UK prime minister Theresa May is set to deliver her speech to the Conservative Party conference in Birmingham later today. As George Kassimeris explains, the event has been dominated by divisions in the party over Brexit, with many observers predicting this could be May’s last conference speech as prime minister. He argues that while she might not lead her party into the next general election, she still has the authority to define the parameters of what follows her and the future of the UK’s relationship with the EU.
Whatever happens in Birmingham today, this should be Theresa May’s last conference speech as Prime Minister and Tory leader. She is unlikely to give the performance of her career but hopefully there will be no repeat of the trauma and embarrassment of her Manchester 2017 conference speech where a prankster got onto the stage to present her with a mock P45 on live television.
And, hopefully, no letters will this time start to fall off the conference platform and the obligatory optimistic slogan behind her will remain intact for the entire duration of her speech. And she will experience no voice malfunctioning issues either that would make it almost impossible to watch or listen to what she is saying.
It was the most calamitous conference speech anyone can remember and it was difficult not to feel sorry for Theresa May at that moment when everything that could have gone wrong did for the prime minister, who had arrived in the north politically vulnerable and desperately needing all the luck and reassurance she could get from her party after the humiliating election result four months earlier.
The Manchester conference was seen as an opportunity for the embattled PM to make a fresh start, reassert her political authority and provide a vision for Brexit Britain. Well, the opportunity was squandered and it has been an agonisingly slow-motion car crash ever since.
Napoleon once remarked that he would rather have a general who was lucky than one who was good. The problem for Theresa May, the Conservative party and the country as a whole in this critical juncture is that she is neither lucky nor is she a good leader. Time and again she has failed to demonstrate even the basic political skills needed to be prime minister, let alone a Brexit prime minister.
And I’m not talking here about her inability to project some degree of charisma and an easy and attractive persona, traits so much in evidence with David Cameron, her predecessor. So much in politics after all, as in all human affairs, is about feeling sufficiently comfortable to make others feel likewise. Her robotic, zero-empathy approach is clearly a disadvantage in these confusing, uncertain, Brexit-afflicted times.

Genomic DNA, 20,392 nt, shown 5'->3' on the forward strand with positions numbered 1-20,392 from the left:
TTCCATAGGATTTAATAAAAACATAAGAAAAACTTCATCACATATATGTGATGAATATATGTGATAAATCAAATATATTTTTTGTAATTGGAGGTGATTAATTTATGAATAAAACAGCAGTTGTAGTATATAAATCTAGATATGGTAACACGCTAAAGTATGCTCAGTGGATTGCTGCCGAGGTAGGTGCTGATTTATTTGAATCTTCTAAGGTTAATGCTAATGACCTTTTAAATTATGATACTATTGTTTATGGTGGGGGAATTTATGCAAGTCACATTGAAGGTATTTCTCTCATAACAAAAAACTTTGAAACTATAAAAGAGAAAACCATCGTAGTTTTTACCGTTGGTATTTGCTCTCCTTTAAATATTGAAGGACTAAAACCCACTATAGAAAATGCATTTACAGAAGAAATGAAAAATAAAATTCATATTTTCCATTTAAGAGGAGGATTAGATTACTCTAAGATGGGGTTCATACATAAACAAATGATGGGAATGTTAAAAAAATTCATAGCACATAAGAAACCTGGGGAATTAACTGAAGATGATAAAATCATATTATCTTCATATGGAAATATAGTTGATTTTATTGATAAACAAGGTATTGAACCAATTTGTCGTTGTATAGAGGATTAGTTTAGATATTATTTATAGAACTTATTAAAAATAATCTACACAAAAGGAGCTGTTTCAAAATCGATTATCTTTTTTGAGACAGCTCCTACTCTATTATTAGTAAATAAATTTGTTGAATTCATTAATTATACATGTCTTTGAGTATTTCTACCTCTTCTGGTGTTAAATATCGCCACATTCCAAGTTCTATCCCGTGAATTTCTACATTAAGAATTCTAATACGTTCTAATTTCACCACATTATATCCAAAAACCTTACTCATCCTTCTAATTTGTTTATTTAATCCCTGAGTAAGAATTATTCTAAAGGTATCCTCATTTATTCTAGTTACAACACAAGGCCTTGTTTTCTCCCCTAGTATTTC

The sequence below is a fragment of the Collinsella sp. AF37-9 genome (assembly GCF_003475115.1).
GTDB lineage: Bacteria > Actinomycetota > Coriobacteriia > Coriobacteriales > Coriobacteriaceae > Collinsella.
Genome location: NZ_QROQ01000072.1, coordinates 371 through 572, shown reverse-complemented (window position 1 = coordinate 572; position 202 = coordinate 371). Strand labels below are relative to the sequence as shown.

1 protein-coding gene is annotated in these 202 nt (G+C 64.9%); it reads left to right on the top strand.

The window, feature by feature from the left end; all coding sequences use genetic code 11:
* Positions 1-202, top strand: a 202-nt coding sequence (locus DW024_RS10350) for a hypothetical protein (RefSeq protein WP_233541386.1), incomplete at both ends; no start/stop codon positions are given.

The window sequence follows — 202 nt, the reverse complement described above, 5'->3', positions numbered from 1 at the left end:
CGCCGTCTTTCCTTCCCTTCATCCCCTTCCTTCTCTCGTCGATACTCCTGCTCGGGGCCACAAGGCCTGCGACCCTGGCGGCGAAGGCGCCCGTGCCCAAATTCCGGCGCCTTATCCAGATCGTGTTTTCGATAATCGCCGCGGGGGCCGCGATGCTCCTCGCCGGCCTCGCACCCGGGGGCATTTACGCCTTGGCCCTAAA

May might have achieved her dream of becoming prime minister, but her tragedy is that she was destined to be the prime minister who delivers Brexit, the UK’s greatest national challenge in modern memory. Brexit was always going to be an ugly, chaotic affair and it would have needed an extraordinary politician and a transformative prime minister to navigate the brutal dilemmas caused by Cameron’s colossal misjudgement in promising a simple in/out EU referendum.
May, who landed the top job by an ‘odd chance’ to borrow the Economist’s less than charitable phrase (even though she personally voted Remain) sadly is neither extraordinary nor is she transformative. She, in fact, compounded Cameron’s error first by prematurely triggering Article 50 before her party had reached a broad agreement on the terms of exit and then by holding a disastrous snap election damaging in the process her political authority within her notoriously ruthless party. The main reason why May is still politically alive and in Downing Street is because her party is entirely consumed by a cruel, vicious civil war over the future of Conservatism and the shape of the post-Brexit settlement, and is thus unable to unite around a successor.
To be fair: May is entitled to feel exasperation with the hand that she has been dealt, with her toxically fractious party and with the belligerent Brussels EU leadership, but when everything is said and done she knew what she was getting herself into. As March 2019 draws nearer, the British premier, if she does manage to stay on, will have to bite the bullet at some point and decide between a soft Brexit that would split her party and a hard Brexit that would split her country. This is the central fact of British politics today and it cannot be manipulated out of existence even by the most accomplished squarer of circles.
Maybot, as she is affectionately known among political journalists, may lack the bravery of a transformative leader and she may never be allowed to lead her party into the next general election, but she still has the authority to define the parameters of what follows her. It will be to the great detriment of her country if she fails to find the courage to seize it.
George Kassimeris – University of Wolverhampton
Professor George Kassimeris is Chair in Security Studies at the University of Wolverhampton.
He tweets @GKassimeris
This blog first appeared on the London School of Economics and Political Science (LES) website.